The cortisol concentration in horses follows a diurnal rhythm. The highest concentration can be found in the morning, declines over the day and has its minimum in the late afternoon/evening. Changes in management (for example start of pasture period), change of stabling or group mates, as well as equestrian exercise and veterinary procedures can also affect the cortisol concentration. In stallions the breeding season influences the cortisol concentration. After habituation or removal of the stressor, cortisol concentrations drop to their normal level. (Aurich et al., 2015)
All of this should be considered when interpreting cortisol concentrations after analysis.
Stressful stimuli can lead to the secretion of a releasing hormone from the hypothalamus. This hormone stimulates the anterior pituitary to release ACTH (adrenocorticotropic hormone). ACTH arrives in the blood stream and reaches the adrenal cortex that stimulates the endocrine cells to synthesize and secrete corticosteroids (mineralocorticoids and glucocorticoids). Glucocorticoids operate on skeletal muscle and lead to a breakdown of muscle proteins into amino acids. They are converted into glucose in the liver and kidney and released into blood which causes an increase in blood glucose. When glucocorticoids rise above the normal level, components of the immune system are suppressed. (Reece et al., 2011)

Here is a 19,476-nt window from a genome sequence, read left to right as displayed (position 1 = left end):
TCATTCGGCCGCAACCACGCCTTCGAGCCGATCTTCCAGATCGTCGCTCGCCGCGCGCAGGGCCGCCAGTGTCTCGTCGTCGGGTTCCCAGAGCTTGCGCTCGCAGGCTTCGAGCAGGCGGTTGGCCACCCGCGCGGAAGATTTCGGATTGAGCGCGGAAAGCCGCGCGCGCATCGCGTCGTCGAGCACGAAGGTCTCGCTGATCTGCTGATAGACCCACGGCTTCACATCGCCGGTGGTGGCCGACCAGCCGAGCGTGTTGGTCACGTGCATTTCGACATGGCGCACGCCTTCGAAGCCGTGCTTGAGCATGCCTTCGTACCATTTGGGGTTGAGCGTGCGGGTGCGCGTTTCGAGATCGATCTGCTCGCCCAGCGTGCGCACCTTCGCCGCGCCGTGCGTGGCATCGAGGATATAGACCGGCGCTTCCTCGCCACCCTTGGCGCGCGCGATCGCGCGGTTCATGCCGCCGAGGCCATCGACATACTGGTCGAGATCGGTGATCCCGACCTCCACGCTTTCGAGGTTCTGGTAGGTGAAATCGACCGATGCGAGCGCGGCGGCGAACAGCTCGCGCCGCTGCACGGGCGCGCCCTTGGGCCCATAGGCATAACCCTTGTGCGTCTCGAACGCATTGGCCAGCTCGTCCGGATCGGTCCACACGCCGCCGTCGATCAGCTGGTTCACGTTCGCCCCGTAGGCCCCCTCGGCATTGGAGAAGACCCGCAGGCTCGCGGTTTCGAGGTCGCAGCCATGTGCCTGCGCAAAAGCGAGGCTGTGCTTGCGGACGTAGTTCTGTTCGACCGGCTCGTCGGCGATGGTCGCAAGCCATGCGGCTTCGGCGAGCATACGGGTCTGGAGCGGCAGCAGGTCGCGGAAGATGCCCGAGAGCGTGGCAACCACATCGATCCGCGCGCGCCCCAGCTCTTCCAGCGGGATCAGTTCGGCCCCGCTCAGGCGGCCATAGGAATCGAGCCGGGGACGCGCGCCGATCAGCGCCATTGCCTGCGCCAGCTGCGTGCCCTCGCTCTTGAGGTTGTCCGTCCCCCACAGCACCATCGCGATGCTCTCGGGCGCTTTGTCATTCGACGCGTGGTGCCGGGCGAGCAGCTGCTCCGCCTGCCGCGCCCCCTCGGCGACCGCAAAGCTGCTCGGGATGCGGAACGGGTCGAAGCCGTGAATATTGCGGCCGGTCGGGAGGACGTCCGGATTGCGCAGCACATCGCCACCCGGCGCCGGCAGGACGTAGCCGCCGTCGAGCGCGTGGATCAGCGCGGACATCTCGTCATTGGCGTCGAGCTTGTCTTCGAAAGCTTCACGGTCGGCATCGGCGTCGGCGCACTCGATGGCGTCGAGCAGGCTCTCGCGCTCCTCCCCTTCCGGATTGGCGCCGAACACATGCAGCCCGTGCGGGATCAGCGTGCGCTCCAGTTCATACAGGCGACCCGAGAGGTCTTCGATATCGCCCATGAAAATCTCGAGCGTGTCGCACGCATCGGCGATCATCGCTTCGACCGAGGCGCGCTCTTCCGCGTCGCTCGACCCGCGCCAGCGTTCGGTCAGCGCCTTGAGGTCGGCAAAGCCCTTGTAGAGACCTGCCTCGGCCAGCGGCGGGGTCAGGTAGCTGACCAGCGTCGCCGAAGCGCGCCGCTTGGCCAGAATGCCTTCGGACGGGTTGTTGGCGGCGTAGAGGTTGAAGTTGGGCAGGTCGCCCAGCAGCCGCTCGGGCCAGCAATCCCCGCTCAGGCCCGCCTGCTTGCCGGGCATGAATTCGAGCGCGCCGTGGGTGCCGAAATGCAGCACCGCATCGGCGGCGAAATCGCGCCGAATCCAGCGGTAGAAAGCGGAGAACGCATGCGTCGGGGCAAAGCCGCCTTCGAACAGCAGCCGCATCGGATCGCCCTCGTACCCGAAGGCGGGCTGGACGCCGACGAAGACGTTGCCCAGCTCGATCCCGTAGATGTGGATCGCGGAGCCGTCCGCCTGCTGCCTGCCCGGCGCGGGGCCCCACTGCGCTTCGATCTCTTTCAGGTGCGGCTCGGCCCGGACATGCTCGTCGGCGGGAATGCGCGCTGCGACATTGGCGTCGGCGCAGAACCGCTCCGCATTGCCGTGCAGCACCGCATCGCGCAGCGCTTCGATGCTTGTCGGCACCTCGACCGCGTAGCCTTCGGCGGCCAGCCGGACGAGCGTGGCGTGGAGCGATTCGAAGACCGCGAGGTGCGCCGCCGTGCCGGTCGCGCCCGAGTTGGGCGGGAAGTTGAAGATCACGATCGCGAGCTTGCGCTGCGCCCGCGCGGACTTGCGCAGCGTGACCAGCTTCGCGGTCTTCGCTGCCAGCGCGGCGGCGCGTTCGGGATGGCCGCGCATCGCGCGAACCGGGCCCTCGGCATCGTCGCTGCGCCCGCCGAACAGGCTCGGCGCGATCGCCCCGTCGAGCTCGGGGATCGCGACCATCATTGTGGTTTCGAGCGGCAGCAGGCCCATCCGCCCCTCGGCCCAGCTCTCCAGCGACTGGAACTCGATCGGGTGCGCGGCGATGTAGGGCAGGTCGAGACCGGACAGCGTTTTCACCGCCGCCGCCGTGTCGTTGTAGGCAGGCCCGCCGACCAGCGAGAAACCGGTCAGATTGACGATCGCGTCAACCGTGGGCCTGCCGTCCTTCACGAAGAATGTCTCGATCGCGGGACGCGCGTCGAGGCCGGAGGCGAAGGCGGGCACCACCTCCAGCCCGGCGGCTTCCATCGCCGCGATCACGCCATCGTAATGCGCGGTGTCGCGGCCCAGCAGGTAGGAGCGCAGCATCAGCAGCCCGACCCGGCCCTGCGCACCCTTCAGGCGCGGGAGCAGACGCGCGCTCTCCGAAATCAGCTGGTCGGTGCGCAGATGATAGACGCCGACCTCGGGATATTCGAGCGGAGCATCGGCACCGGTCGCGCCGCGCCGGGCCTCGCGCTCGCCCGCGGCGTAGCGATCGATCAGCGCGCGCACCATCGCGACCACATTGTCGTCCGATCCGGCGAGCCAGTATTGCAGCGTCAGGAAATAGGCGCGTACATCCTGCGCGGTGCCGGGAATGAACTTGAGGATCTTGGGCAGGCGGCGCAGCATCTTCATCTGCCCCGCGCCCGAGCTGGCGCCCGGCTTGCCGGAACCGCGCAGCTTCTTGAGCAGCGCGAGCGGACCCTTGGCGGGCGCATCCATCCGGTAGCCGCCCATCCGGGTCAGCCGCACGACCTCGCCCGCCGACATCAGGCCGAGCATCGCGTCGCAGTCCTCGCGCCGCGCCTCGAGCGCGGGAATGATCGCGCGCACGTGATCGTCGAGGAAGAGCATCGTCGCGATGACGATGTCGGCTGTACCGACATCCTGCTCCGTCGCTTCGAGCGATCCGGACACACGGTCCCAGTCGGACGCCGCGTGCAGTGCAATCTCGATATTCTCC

The most important glucocorticoid is cortisol. In general, the stress-induced cortisol secretion shows great variability because several factors (breed, age, gender, genetic components, individual influences) have an impact on endocrine changes. (May, 2007)
Aurich J., Wulf M., Ille N., Erber R., von Lewinski M., Palme R., Aurich C. (2015). Effects of season, age, sex and housing on salivary cortisol concentrations in horses. Domestic Animal Endocrinology, 52, 11-16.
May, A. (2007). Evaluierung von Stressparametern beim Pferd im Zusammenhang mit dem Klinikaufenthalt. Ludwig-Maximilians-Universität: München.
Reece, J.B., Urry, L.A., Cain, M.L., Wasserman, S.A., Minorsky, P.V., Jackson, R.B. (2011). Campbell Biology. San Francisco: Pearson.